Louisiana to tax DFS contests

  • House Bill 64 would tax DFS contests in Louisiana at 8%.
  • The measure passed through its final hurdle in the Louisiana State Legislature on Tuesday.
  • The odds that Governor John Bel Edwards signs the bill are high, as he recently approved similar gambling bills.
  • LA HB 64 expects to see $375,000 in yearly revenue that would be put toward the early childhood education system in Louisiana.

BATON ROUGE, La. – The LA State Legislature has passed House Bill 64 that would tax the Daily Fantasy Sports (DFS) in the state on Tuesday.

It will now move onto Governor John Bel Edwards’ desk for his signature to become law.

LA HB 64 came right off of the coattails of House Bill 357 being signed into law on June 9 legalizing DFS cash contests.

House Bill 64 was introduced in the House the very next day on June 10.

What Will House Bill 64 Do For Louisiana?

The unanimous vote in the Senate of 36-0 to pass LA HB 64 was done quickly. From introductions to the House to its passage in the Senate, it took all of two weeks.

House Bill 64 would impose an 8% tax on the newly legalized DFS contests and their net revenue. DFS and the contests being taxed take place in 47 of the 64 parishes in Louisiana.

Taxes gained from this outlet would be put toward education, more specifically early childhood education statewide.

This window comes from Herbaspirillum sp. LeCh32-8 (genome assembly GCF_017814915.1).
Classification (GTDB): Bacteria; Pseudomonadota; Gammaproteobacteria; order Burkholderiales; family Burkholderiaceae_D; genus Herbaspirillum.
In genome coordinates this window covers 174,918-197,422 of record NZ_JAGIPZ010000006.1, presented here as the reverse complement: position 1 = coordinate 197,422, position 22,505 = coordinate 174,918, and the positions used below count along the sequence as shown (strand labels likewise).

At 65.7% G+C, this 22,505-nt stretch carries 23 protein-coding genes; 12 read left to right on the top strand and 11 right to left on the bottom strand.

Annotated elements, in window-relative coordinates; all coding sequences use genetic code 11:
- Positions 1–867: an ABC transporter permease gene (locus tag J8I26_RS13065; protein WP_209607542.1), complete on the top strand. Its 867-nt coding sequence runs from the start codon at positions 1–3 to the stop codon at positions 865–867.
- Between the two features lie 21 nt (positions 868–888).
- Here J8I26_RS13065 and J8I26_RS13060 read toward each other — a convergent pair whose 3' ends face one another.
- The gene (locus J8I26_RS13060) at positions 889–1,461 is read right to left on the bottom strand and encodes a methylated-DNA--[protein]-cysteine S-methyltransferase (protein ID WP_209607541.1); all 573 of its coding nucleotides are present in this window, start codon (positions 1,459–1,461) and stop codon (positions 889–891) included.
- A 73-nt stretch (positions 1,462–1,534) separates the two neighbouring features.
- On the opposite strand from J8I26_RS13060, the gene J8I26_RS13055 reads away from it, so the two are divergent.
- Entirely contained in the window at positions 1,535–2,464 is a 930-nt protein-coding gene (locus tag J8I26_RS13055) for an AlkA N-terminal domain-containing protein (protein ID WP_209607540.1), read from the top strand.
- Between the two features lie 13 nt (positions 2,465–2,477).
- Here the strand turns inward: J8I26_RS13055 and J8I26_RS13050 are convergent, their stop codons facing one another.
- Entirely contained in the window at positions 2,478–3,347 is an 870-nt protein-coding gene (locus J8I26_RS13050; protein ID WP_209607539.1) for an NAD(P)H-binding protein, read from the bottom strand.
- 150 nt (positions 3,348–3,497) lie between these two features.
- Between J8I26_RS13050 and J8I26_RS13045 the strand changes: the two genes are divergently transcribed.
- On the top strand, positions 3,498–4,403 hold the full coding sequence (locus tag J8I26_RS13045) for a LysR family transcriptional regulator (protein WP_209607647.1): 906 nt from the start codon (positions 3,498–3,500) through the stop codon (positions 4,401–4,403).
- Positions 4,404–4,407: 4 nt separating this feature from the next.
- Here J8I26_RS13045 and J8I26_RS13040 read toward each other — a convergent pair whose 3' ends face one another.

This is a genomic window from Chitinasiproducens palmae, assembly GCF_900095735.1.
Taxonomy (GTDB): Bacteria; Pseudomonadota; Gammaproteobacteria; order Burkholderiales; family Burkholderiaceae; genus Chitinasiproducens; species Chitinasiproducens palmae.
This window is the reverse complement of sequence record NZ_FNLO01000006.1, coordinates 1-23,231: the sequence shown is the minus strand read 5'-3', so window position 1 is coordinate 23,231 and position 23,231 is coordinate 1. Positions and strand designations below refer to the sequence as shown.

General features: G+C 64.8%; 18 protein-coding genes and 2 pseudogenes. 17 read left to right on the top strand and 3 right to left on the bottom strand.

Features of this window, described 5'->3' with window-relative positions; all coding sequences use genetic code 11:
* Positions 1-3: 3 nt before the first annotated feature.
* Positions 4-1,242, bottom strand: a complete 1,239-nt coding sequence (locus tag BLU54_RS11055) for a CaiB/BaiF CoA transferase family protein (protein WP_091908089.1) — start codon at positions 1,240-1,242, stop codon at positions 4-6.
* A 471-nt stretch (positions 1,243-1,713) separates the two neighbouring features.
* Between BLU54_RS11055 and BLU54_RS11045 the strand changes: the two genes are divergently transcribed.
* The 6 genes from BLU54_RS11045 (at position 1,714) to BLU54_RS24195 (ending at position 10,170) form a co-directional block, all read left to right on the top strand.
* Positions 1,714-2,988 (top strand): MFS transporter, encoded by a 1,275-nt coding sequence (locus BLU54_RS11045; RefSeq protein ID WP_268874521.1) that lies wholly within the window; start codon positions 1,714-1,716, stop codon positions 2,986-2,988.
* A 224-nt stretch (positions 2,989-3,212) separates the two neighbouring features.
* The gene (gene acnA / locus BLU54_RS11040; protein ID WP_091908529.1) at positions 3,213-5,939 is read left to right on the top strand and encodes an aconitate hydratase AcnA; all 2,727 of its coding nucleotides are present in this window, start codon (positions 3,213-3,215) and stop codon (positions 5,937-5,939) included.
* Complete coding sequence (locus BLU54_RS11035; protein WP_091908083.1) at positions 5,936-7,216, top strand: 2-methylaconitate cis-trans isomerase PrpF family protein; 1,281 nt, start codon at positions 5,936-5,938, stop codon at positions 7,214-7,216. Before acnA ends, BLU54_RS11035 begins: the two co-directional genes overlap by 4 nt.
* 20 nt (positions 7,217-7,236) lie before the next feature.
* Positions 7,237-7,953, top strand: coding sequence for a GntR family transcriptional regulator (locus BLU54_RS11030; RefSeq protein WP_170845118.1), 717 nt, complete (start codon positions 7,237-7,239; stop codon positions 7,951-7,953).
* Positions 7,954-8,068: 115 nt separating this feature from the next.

Lawmakers don’t expect that they will gain much money from this tax as it deals with only DFS contests but it’s still added funding for schools in desperate need.

It is estimated that revenue from this bill if passed into law, would see upwards of $375,000 annually. This estimate is based on a similar tax in New York and the numbers they’ve seen.

Taxing Louisiana DFS

With the 47 parishes in the Bayou State allowing their residents to engage in DFS activities, an 8% tax could be a helpful resource when budget cuts start to take effect in order to deal with the Coronavirus Pandemic and the financial fallout it’s caused nationwide.

House Bill 357 is already in effect which means signing House Bill 64 would be the final piece of the puzzle to begin collecting taxes from the DFS industry in Louisiana.

The timing for LA HB 64 was not a mere coincidence, as it seems to have been well calculated to be introduced to the Legislature after the latest DFS bill became law.

Once Governor Edwards receives House Bill 64, he will be given over a week to decide on whether to sign or veto it.

However, the need for revenue, especially in terms of the education system in Louisiana makes the idea of him signing off in approval of the bill a safe bet.

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